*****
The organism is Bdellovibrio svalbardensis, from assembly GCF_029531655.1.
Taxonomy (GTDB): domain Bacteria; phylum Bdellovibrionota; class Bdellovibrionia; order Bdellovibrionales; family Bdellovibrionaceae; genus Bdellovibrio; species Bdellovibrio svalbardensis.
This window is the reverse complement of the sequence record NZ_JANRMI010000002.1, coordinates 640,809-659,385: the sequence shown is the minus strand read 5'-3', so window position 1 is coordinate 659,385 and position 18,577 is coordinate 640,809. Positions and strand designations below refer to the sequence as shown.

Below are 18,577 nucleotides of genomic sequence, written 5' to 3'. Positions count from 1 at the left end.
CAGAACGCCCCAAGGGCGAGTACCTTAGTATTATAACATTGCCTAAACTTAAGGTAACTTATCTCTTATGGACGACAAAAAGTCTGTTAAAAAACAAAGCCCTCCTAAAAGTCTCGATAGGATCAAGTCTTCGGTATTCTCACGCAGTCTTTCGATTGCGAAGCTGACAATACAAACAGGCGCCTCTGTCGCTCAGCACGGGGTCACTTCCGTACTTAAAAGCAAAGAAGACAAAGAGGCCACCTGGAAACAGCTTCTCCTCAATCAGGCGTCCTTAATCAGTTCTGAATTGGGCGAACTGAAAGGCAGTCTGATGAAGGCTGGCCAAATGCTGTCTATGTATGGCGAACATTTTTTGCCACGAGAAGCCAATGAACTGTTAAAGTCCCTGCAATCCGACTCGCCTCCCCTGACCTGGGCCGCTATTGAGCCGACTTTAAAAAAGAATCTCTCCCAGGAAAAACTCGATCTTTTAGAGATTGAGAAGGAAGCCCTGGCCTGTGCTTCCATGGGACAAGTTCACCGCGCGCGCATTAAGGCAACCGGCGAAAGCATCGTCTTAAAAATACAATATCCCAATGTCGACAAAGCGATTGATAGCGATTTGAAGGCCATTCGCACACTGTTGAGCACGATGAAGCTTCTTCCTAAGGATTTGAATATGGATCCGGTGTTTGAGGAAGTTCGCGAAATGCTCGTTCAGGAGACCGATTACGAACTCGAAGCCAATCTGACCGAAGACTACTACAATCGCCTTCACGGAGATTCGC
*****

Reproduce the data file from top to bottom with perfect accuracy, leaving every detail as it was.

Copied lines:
The organism is Bdellovibrio svalbardensis, from assembly GCF_029531655.1.
Taxonomy (GTDB): domain Bacteria; phylum Bdellovibrionota; class Bdellovibrionia; order Bdellovibrionales; family Bdellovibrionaceae; genus Bdellovibrio; species Bdellovibrio svalbardensis.
This window is the reverse complement of the sequence record NZ_JANRMI010000002.1, coordinates 640,809-659,385: the sequence shown is the minus strand read 5'-3', so window position 1 is coordinate 659,385 and position 18,577 is coordinate 640,809. Positions and strand designations below refer to the sequence as shown.

Below are 18,577 nucleotides of genomic sequence, written 5' to 3'. Positions count from 1 at the left end.
CAGAACGCCCCAAGGGCGAGTACCTTAGTATTATAACATTGCCTAAACTTAAGGTAACTTATCTCTTATGGACGACAAAAAGTCTGTTAAAAAACAAAGCCCTCCTAAAAGTCTCGATAGGATCAAGTCTTCGGTATTCTCACGCAGTCTTTCGATTGCGAAGCTGACAATACAAACAGGCGCCTCTGTCGCTCAGCACGGGGTCACTTCCGTACTTAAAAGCAAAGAAGACAAAGAGGCCACCTGGAAACAGCTTCTCCTCAATCAGGCGTCCTTAATCAGTTCTGAATTGGGCGAACTGAAAGGCAGTCTGATGAAGGCTGGCCAAATGCTGTCTATGTATGGCGAACATTTTTTGCCACGAGAAGCCAATGAACTGTTAAAGTCCCTGCAATCCGACTCGCCTCCCCTGACCTGGGCCGCTATTGAGCCGACTTTAAAAAAGAATCTCTCCCAGGAAAAACTCGATCTTTTAGAGATTGAGAAGGAAGCCCTGGCCTGTGCTTCCATGGGACAAGTTCACCGCGCGCGCATTAAGGCAACCGGCGAAAGCATCGTCTTAAAAATACAATATCCCAATGTCGACAAAGCGATTGATAGCGATTTGAAGGCCATTCGCACACTGTTGAGCACGATGAAGCTTCTTCCTAAGGATTTGAATATGGATCCGGTGTTTGAGGAAGTTCGCGAAATGCTCGTTCAGGAGACCGATTACGAACTCGAAGCCAATCTGACCGAAGACTACTACAATCGCCTTCACGGAGATTCGC